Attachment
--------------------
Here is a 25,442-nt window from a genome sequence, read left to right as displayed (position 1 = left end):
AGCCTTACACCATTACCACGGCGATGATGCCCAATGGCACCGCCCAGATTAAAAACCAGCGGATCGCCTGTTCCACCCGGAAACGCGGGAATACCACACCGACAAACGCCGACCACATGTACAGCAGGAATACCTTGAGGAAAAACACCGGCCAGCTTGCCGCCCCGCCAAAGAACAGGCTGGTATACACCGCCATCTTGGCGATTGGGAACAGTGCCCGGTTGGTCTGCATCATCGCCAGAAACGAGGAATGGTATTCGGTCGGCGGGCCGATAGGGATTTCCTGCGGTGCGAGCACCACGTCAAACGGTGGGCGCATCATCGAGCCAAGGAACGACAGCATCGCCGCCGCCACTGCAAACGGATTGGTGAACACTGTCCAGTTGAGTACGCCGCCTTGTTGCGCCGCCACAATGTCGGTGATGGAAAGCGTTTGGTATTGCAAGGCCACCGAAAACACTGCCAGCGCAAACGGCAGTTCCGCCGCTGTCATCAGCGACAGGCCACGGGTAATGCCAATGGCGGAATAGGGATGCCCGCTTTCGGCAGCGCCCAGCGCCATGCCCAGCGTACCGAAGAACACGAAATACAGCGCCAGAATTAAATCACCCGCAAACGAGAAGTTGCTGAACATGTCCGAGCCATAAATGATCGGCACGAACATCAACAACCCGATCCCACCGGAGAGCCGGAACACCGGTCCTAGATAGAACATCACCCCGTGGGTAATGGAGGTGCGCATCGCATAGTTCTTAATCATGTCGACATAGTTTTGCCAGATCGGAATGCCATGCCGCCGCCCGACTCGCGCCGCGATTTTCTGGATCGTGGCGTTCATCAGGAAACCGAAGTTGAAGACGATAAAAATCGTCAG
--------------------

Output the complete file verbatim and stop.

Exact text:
Here is a 25,442-nt window from a genome sequence, read left to right as displayed (position 1 = left end):
AGCCTTACACCATTACCACGGCGATGATGCCCAATGGCACCGCCCAGATTAAAAACCAGCGGATCGCCTGTTCCACCCGGAAACGCGGGAATACCACACCGACAAACGCCGACCACATGTACAGCAGGAATACCTTGAGGAAAAACACCGGCCAGCTTGCCGCCCCGCCAAAGAACAGGCTGGTATACACCGCCATCTTGGCGATTGGGAACAGTGCCCGGTTGGTCTGCATCATCGCCAGAAACGAGGAATGGTATTCGGTCGGCGGGCCGATAGGGATTTCCTGCGGTGCGAGCACCACGTCAAACGGTGGGCGCATCATCGAGCCAAGGAACGACAGCATCGCCGCCGCCACTGCAAACGGATTGGTGAACACTGTCCAGTTGAGTACGCCGCCTTGTTGCGCCGCCACAATGTCGGTGATGGAAAGCGTTTGGTATTGCAAGGCCACCGAAAACACTGCCAGCGCAAACGGCAGTTCCGCCGCTGTCATCAGCGACAGGCCACGGGTAATGCCAATGGCGGAATAGGGATGCCCGCTTTCGGCAGCGCCCAGCGCCATGCCCAGCGTACCGAAGAACACGAAATACAGCGCCAGAATTAAATCACCCGCAAACGAGAAGTTGCTGAACATGTCCGAGCCATAAATGATCGGCACGAACATCAACAACCCGATCCCACCGGAGAGCCGGAACACCGGTCCTAGATAGAACATCACCCCGTGGGTAATGGAGGTGCGCATCGCATAGTTCTTAATCATGTCGACATAGTTTTGCCAGATCGGAATGCCATGCCGCCGCCCGACTCGCGCCGCGATTTTCTGGATCGTGGCGTTCATCAGGAAACCGAAGTTGAAGACGATAAAAATCGTCAG